At number 8, the top placed American curator in this year’s Power 100 List is Thelma Golden, director at the Studio Museum in Harlem
While the Studio Museum in Harlem may not have the big-museum profile of Manhattan behemoths the Whitney Museum (Adam Weinberg, 12, where Golden also worked from 1988-98, and in 1994 curated the groundbreaking group show ‘Black Male’) or MoMA (Glenn D. Lowry, 17), Golden has over the past two decades, created an institution that provides a sustained platform for African American artists and fostered a sense of open dialogue with its neighbourhood.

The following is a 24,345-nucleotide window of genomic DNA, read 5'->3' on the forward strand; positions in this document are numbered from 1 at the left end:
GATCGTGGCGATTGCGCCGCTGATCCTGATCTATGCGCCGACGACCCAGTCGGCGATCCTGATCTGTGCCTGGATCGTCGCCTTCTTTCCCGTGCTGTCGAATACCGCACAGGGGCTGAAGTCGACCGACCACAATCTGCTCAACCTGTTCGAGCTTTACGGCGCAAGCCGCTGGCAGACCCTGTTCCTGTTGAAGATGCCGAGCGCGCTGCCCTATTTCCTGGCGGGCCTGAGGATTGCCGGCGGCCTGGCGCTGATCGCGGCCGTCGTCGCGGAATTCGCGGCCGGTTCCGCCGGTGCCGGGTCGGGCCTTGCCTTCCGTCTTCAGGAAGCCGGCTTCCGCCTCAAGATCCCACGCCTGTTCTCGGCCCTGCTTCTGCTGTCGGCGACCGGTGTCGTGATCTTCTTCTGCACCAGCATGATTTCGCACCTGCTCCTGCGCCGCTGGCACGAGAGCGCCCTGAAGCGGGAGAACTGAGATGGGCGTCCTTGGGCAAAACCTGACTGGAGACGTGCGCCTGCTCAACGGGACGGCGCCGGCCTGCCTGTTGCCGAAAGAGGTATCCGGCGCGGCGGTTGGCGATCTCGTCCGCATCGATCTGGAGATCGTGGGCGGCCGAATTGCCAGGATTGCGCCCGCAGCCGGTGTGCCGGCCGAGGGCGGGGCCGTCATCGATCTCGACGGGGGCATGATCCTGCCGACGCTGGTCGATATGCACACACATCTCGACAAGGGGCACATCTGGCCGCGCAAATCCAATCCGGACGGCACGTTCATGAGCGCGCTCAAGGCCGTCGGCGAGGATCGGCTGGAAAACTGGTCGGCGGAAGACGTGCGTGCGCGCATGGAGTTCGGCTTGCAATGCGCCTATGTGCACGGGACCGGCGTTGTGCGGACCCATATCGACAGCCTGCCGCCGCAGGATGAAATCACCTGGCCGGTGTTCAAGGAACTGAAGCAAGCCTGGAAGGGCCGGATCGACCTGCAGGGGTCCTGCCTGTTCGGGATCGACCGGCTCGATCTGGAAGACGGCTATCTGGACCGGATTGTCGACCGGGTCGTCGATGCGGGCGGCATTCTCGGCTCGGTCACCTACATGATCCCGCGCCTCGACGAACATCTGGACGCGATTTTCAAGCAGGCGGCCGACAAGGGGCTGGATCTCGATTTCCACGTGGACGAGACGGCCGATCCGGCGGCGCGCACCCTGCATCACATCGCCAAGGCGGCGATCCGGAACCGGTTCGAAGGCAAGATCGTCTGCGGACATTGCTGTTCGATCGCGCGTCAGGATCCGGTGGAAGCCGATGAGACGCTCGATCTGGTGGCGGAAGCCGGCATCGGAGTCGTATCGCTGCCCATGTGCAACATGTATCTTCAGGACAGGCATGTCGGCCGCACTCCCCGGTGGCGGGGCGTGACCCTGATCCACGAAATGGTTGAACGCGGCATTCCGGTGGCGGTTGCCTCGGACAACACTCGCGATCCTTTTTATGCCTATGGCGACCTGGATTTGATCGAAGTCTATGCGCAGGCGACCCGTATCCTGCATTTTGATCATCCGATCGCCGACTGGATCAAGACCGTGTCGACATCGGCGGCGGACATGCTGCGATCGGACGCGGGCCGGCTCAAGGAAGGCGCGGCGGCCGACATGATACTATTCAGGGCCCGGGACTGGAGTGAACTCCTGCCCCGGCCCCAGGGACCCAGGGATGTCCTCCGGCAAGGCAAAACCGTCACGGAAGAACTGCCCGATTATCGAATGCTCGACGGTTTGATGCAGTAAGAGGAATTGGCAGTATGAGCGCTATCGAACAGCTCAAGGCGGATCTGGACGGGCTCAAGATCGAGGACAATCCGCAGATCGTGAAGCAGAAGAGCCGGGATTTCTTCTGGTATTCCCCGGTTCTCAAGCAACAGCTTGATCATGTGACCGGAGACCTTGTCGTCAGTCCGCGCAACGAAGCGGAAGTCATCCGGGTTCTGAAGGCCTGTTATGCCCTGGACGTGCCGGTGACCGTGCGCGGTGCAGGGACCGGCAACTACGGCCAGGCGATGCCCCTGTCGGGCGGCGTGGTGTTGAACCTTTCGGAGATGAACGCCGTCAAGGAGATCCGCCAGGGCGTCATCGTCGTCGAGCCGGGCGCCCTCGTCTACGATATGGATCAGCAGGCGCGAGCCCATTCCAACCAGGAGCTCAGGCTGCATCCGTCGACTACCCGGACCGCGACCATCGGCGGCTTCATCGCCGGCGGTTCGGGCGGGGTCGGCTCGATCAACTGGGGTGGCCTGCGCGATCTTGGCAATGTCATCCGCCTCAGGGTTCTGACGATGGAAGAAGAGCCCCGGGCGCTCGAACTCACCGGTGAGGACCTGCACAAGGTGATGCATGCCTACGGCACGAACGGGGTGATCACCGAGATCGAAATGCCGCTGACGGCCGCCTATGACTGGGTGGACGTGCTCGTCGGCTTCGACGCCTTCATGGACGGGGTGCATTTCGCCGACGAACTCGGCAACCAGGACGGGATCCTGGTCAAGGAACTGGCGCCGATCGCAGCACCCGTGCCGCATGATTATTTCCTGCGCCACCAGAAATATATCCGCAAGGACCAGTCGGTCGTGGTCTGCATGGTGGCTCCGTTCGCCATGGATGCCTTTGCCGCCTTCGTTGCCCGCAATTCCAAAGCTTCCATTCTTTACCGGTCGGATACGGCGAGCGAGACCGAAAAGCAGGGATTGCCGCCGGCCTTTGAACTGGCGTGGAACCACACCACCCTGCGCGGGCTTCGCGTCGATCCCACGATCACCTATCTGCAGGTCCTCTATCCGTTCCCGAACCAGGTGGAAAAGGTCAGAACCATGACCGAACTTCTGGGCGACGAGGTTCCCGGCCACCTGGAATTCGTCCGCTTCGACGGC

Moreover, she has been consistently working towards redefining the histories that are visible in museums and re-shaping the contemporary art landscape, supporting and giving opportunities to artists who are defining the current debates over race, power and identity – providing both creative and institutional models for how these issues might be taken on globally. And while curators don’t define an artist’s career, it certainly helps that someone like Golden is on your side, with many of the artists she has long-running relationships with coming to prominence on this year’s list. The green, black and red African American Flag (1990) by David Hammons (19) has hung out the front of the Studio Museum for years – presumably to return when its new building is completed in 2021 – while it has hosted performances by Theaster Gates (23) and its collection includes works by Kara Walker (56) and Kerry James Marshall (68). Golden’s influence extends well beyond Harlem, helping to shape the way art is seen, discussed and made world-wide.